Friday, February 15, 2013

We're Just Here To Play

There's a reason it's called "playing" music. It's supposed to be fun. We're going to have fun. No. We're not going to watch the entire set of every band we play with. No. We're not going to stay until the end of the show every time we play. If someone in our band is into a band we're playing with, they'll show that by watching. If we don't watch or if we take off after we play, don't take it personally. We're not going to bullshit anyone. We're not going to pretend to dig what you're playing if we don't. And we wouldn't want anyone else to patronize or humor us by doing anything similar.

I've come to realize that striving for a unified brotherhood of musicians is not the way to go about it. I think these things arise in a natural way when they do happen to congeal into something cohesive, but not by the concerted efforts of people standing around and watching bands they aren't into and talking to people they don't feel compelled to talk to.

It's tough to get this across without sounding like a prick, and if you think I'm a prick for my sentiments here, that's fine. You are entitled to that. Believe me, I would love a big merry band of friends to go hang out with every time we play, but I don't believe this band has found it's niche yet. We aren't a hardcore band. We're not cock rock. We're not metal. We're kind of post-hardcore-ish. I don't know. We're weird. People leave the room when we play. Not all of them, but I guess you like us or you don't. And those who don't like us... again, I wouldn't want them to stand there and watch just because they're our buddies or because they feel some responsibility to do so. If you keep playing long enough and you're persistent, you'll find your little following. Maybe it will turn into a big following. But I don't desire a fake following.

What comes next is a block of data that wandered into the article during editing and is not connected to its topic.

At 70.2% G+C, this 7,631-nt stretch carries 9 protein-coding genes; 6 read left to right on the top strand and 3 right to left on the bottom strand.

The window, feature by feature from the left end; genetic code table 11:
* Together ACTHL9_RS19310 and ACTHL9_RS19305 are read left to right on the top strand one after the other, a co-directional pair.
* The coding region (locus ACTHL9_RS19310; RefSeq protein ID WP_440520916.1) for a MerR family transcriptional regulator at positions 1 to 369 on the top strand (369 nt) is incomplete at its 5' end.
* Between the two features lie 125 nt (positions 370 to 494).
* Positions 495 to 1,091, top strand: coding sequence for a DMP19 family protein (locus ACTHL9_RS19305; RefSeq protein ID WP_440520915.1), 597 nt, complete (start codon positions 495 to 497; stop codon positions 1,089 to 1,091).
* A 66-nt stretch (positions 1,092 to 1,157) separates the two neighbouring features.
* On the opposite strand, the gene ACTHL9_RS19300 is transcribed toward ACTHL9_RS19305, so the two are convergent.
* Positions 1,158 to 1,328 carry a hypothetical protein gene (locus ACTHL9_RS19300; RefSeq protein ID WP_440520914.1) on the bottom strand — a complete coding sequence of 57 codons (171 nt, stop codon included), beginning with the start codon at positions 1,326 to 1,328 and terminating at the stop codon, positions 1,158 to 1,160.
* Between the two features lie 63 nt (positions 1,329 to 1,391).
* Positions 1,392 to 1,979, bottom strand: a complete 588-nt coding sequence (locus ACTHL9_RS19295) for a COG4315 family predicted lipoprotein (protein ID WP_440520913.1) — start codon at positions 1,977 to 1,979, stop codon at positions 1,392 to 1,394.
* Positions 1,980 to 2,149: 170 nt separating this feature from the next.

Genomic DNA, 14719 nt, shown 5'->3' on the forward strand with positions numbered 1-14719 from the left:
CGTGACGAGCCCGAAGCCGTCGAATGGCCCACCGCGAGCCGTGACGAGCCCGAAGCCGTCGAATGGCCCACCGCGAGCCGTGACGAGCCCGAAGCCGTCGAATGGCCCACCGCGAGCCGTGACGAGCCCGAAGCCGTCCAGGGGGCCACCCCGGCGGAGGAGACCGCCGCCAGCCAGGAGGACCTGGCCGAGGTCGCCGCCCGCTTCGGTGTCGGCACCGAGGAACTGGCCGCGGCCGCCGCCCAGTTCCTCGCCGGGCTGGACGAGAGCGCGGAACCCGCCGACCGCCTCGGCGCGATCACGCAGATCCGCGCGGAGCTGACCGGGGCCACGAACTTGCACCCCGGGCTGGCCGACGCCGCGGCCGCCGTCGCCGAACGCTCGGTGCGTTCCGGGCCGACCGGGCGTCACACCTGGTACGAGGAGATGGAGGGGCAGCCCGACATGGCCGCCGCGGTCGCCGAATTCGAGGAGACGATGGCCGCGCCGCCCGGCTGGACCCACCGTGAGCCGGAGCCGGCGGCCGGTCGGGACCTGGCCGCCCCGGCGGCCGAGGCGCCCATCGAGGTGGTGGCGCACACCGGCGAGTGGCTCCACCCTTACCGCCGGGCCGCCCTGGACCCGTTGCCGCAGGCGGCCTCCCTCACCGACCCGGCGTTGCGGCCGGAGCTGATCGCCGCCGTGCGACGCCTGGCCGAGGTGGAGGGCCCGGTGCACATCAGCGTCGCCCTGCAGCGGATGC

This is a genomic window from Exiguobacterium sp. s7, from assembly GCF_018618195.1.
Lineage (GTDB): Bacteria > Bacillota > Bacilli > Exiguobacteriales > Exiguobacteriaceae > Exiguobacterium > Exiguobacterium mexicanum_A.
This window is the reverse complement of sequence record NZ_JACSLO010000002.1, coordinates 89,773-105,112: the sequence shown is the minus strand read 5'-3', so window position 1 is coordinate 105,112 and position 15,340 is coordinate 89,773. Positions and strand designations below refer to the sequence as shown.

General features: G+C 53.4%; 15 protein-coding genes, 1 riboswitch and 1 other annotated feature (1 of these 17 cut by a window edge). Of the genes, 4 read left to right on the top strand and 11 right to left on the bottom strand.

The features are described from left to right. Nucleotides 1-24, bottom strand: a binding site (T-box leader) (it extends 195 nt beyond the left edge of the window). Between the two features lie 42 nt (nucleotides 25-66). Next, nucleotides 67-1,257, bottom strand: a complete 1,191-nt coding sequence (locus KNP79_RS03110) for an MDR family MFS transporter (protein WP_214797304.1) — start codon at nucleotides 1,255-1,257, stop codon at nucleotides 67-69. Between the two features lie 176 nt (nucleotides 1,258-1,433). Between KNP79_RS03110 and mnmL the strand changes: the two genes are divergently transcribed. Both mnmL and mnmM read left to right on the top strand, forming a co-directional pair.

It's easier to be energetic and really bring it when there's a crowded room of people who are also bouncing off the walls. It's easy to feed off that. But you should never play and feel like that has to be there for you to get it up musically. Reliance on a supportive crowd is a form of impotence where the packed house and the enthusiastic audience become a sort of inspirational Viagra. Learn to cultivate your own heat and bring it every fucking time you hit the stage. Play the same way for three people that you would for a thousand; out of your own center.

Don't pay attention to who stayed and watched and who didn't. If they didn't show up or they left early, consider it their freedom, but also their loss.


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